IgE-mediated food allergies are true food allergies involving an abnormal response of the immune system to one or more specific foods. These reactions are associated with the rapid onset of symptoms – usually within a few minutes to a few hours after the ingestion of the offending food.
Immediate hypersensitivity reactions are mediated by an allergen-specific immunoglobulin E (IgE) antibody. The food allergens involved in IgE-mediate reactions are typically naturally-occurring proteins in foods.
In IgE-mediated food allergies, exposure to the allergen stimulates the production of allergen-specific IgE antibodies by plasma cells in susceptible individuals. The allergen-specific IgE attaches itself to the surface of mast cells in various tissues and basophils in the blood in a process known as sensitization. No symptoms occur during the sensitization phase but, once that phase is completed, the individual is primed to react to the offending allergen.
Upon subsequent exposure to the allergenic food, the allergen cross-links IgE molecules on the surface of the mast cell or basophil membrane causing these cells to release various mediators of the allergic reaction into the bloodstream and tissues.
Histamine is one of the most important mediators of the immediate hypersensitivity reaction. Histamine alone can elicit inflammation, pruritis (itching), and contraction of the smooth muscles in the blood vessels, gastrointestinal tract, and respiratory tract. Several dozen physiologically active mediators of the allergic reaction have been identified.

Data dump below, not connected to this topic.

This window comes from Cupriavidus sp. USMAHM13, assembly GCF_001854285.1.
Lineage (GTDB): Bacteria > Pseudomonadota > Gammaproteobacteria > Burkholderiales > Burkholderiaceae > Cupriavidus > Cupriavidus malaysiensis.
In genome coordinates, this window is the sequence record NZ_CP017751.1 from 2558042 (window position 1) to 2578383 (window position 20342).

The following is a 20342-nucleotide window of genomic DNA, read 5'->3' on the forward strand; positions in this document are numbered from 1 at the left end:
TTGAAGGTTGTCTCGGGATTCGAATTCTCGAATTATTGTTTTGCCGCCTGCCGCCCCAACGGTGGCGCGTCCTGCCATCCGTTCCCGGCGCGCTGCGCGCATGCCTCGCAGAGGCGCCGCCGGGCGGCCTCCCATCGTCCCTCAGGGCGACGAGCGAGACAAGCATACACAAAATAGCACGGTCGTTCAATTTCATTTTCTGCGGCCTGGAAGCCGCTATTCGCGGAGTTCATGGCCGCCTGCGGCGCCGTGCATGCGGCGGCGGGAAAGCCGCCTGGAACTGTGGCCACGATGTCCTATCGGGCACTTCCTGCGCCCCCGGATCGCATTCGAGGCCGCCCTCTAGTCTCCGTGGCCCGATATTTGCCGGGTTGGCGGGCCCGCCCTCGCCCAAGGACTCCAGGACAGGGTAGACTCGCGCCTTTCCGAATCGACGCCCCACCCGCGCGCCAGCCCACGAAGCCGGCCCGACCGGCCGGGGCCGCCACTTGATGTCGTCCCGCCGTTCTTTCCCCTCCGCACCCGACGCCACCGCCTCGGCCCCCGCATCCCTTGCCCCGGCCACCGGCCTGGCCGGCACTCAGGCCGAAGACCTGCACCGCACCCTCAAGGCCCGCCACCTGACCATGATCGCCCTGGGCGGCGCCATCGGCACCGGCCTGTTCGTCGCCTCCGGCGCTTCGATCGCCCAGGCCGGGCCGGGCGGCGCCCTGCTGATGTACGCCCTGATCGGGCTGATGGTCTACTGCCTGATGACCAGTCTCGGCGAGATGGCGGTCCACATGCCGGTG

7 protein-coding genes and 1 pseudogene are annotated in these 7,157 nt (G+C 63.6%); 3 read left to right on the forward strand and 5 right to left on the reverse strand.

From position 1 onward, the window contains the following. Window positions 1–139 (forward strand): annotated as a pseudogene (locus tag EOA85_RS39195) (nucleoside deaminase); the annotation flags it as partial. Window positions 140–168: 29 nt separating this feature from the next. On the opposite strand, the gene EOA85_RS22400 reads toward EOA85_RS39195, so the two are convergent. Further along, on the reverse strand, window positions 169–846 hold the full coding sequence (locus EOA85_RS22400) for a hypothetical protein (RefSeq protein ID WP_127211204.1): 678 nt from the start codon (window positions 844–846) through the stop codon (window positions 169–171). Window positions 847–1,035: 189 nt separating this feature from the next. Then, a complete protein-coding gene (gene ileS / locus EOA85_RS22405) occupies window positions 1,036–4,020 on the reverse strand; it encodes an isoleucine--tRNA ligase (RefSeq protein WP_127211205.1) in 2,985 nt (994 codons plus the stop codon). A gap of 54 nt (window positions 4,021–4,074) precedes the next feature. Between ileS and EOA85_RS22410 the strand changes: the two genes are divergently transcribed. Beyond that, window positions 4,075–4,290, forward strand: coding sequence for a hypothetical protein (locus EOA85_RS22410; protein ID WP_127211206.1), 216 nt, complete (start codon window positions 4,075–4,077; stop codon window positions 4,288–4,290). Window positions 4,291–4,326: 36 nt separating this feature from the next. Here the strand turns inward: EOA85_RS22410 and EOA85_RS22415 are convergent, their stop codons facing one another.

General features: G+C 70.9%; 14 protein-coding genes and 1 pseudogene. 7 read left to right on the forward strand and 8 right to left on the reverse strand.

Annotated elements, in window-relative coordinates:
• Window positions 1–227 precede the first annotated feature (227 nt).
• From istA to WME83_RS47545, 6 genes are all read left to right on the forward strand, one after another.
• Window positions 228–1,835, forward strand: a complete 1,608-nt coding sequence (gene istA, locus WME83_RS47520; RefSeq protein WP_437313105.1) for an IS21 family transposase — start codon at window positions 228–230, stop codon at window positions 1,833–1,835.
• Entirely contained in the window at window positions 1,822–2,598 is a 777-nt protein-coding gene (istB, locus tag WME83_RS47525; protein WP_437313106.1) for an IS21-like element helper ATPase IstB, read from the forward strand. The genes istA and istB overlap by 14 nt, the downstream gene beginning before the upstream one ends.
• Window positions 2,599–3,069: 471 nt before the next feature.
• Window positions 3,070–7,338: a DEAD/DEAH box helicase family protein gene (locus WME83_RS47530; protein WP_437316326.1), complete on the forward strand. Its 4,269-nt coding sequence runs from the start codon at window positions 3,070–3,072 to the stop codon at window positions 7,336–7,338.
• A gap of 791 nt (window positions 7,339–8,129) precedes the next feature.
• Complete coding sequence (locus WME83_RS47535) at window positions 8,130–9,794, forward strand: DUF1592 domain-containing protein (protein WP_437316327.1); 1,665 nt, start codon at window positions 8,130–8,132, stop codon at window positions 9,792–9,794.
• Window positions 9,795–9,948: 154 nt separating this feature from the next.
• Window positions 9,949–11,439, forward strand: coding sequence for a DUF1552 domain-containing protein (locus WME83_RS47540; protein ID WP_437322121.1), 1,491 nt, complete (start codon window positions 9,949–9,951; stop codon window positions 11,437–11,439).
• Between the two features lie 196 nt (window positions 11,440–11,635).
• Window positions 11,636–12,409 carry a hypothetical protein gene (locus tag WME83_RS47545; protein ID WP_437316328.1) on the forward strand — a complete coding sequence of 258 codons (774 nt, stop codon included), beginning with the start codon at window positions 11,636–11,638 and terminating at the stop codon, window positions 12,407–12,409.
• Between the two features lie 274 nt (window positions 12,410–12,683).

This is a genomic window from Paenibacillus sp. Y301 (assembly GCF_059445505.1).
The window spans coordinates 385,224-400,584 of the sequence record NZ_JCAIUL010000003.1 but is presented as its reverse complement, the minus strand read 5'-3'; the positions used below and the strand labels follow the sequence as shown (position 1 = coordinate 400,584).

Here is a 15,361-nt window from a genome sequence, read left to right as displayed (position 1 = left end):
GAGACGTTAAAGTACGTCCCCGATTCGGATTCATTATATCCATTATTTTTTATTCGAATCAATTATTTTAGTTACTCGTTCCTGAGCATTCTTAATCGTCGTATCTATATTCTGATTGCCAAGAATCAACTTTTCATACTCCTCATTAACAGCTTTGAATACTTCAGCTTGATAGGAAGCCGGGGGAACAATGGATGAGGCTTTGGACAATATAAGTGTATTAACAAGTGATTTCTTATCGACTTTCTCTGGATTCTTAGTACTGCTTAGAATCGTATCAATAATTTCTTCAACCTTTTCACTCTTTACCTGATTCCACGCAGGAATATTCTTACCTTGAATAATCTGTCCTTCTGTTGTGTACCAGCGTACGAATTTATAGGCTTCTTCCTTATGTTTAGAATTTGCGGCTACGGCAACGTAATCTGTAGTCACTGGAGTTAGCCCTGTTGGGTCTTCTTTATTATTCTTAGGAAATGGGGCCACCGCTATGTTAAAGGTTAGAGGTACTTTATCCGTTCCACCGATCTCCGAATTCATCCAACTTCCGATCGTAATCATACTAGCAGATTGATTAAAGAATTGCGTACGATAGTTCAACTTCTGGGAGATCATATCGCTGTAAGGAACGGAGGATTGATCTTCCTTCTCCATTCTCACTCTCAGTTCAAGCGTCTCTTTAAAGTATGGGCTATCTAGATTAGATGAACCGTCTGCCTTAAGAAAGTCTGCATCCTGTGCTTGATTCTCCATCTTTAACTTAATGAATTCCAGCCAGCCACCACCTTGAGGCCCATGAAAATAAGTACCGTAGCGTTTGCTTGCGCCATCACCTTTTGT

Other important mediators include various leukotrienes and prostaglandins. The released mediators interact with receptors in various tissues eliciting a wide range of physiologic responses. Because the mediators are released into the bloodstream, systemic reactions involving multiple tissues and organs can ensue.
Other allergies also occur through this same IgE-mediated mechanism including allergies to pollens, mold spores, animal danders, dust mites, certain drugs (e.g. penicillin), and bee venom. Susceptible individuals may form allergen-specific IgE to one or several substances in their environment including food allergens.
A number of different symptoms can be associated with IgE-mediated food allergies. The symptoms of IgE-mediated reactions can involve the gastrointestinal tract, skin, or respiratory tract. Some symptoms of food allergy are potentially quite severe, with anaphylactic shock being the most severe.
IgE-mediated food allergies affect an estimated 6 - 8% of infants and children and 2 – 3% of adults in the United States.
The major approach to the treatment for true food allergies is their prevention their occurrence through implementation of a specific avoidance diet.
Peanuts, soybeans, fish, crustacea, milk, eggs, tree nuts, and wheat are considered the most common allergenic foods on a worldwide basis. These eight food groups account for approximately 90% of all IgE-mediated food allergies (sometimes referred to as the “Big Eight”).
Many facts about food allergies are misunderstood. Here is a list of common misconceptions about food allergies along with the corresponding facts.